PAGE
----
The Mother of All Bombs: U.S. Foreign Policy
Following the horrific destruction left in the wake of World War II, the United Nations in its seminal and founding document, the Charter of the United Nations, set out to prevent future wars among member nations. The Charter’s admonition against war was also voiced in the lessons learned from the Nuremberg trials of Nazi war criminals in its condemnation of war: “starting or waging a war against a territorial integrity, political independence or sovereignty of a state, or violation of international treaties or agreements.” are crimes against peace and “makes all war crimes possible.”
The few and the wealthy of many nations are no longer constrained by rules that categorize civilized and enlightened behavior toward other nations such as Venezuela and Iran. They’ve had many nations in their crosshairs and have met with much “success.” Their attacks against Venezuela’s sovereignty are the final nail in the coffin of the endless wars, and the preparation for war, that are now all the rage among the sycophants of the Four Horsemen of the Apocalypse. Venezuela is absolutely no threat to the U.S., and therefore, the U.N. Charter prohibits the kinds of dangerous and lethal idiocy that the Trump administration is now orchestrating against Venezuela. Readers need to consider that presidents are viewed in a positive light when they are seen as acting in a presidential manner, i.e., threaten or incite war against other nations. Recall the popularity of the newly elected Trump when he ordered the use of the mother of all bombs against Afghanistan. The bipartisan talking heads in the U.S. loved that theatre (“Trump Drops The Mother Of All Bombs On Afghanistan,” New Yorker, April 14, 2017).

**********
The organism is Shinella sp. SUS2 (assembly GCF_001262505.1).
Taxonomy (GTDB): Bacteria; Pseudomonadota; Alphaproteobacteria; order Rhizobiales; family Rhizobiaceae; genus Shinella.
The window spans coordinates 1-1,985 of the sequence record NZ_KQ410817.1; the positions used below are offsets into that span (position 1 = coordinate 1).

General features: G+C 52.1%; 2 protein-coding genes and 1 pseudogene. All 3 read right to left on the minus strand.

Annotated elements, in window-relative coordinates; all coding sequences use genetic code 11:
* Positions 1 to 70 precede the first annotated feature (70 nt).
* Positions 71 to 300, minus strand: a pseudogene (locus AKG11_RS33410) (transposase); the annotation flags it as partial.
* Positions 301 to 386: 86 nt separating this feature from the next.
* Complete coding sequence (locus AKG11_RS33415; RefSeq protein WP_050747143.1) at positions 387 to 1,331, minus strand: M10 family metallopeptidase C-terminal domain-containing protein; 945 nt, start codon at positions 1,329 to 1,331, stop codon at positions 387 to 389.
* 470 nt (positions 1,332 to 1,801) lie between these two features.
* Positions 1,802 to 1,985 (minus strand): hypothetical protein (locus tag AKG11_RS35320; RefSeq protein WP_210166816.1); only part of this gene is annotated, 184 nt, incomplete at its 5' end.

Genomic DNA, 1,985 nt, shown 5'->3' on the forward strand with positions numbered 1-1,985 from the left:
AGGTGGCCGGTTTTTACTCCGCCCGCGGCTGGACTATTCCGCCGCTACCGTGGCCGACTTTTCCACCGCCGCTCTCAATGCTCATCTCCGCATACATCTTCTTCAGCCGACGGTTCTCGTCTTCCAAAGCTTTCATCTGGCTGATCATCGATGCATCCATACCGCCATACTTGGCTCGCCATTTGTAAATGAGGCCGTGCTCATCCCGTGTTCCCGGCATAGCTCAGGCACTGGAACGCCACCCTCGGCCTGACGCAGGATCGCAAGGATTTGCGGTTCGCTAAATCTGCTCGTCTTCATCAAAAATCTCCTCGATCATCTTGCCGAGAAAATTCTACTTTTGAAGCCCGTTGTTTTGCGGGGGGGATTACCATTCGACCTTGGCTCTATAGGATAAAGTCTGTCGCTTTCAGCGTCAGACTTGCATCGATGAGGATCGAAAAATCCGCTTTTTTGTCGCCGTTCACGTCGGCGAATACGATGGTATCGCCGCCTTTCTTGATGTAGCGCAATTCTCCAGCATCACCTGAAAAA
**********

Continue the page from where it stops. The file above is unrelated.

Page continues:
Even billionaire Michael Bloomberg got in on the act of Venezuela bashing in his attacks against mild reformers of the political system like Bernie Sanders and Elizabeth Warren:
To plutocrat Michael Bloomberg, Sanders is a “demagogue” preaching “unreason,” while Sen. Elizabeth (D-Mass.) will transform the United States into a “non-capitalistic” system where “people are starving to death,” like “Venezuela” (“What The Left Gets Wrong About Bernie Sanders And Elizabeth Warren,” Huffington Post, January 31, 2019).
Critics of Nicolas Maduro’s government are right to point out that some of the blame of the current state of domestic affairs in Venezuela is attributable to Maduro’s handling of dissent among ordinary Venezuelans. Additional responsibility is undeniable in that the Venezuelan economy has not diversified to the extent that could have offset the declining price of oil. But, these serious failings do not rise to the level of the attacks against Venezuela by those with power and wealth and their errand “boys” who want a one-dimensional political and economic world where their wildest whims of power and control go unchallenged.
The mass media have been the biggest and most vocal cheerleaders of regime change in Venezuela. Following upon the heels of Russia bashing from mass media outlets such as MSNBC, the New York Times and the Guardian have made Juan Guaido the poster boy of their own agendas in support of the few and the wealthy: “Si puede! (“Yes we can!”) shouts rapturous crowd at Juan Guaido rally,” (January 31, 2019). Quickly forgotten is the lead-up to the 2003 war in Iraq, based on lies that turned that nation into a quagmire of sectarian hatreds and civil war.
Will Maduro be dragged through the streets in the manner of Muammar Gaddafi (a scoundrel in his own right) following the U.S.-led bombing campaign that turned that nation (Libya) into yet another quagmire? The Trump administration has Cuba and Nicaragua next on its hit list with absolutely no basis. The rules of war specify that a direct threat must be established before any aggressive actions are taken against sovereign nations. No direct threats exist! We seem to have learned next to nothing from history and are condemned to repeat the egregious and lethal mistakes of the past! And why not, they’re big money producers for some.
Howard Lisnoff is a freelance writer.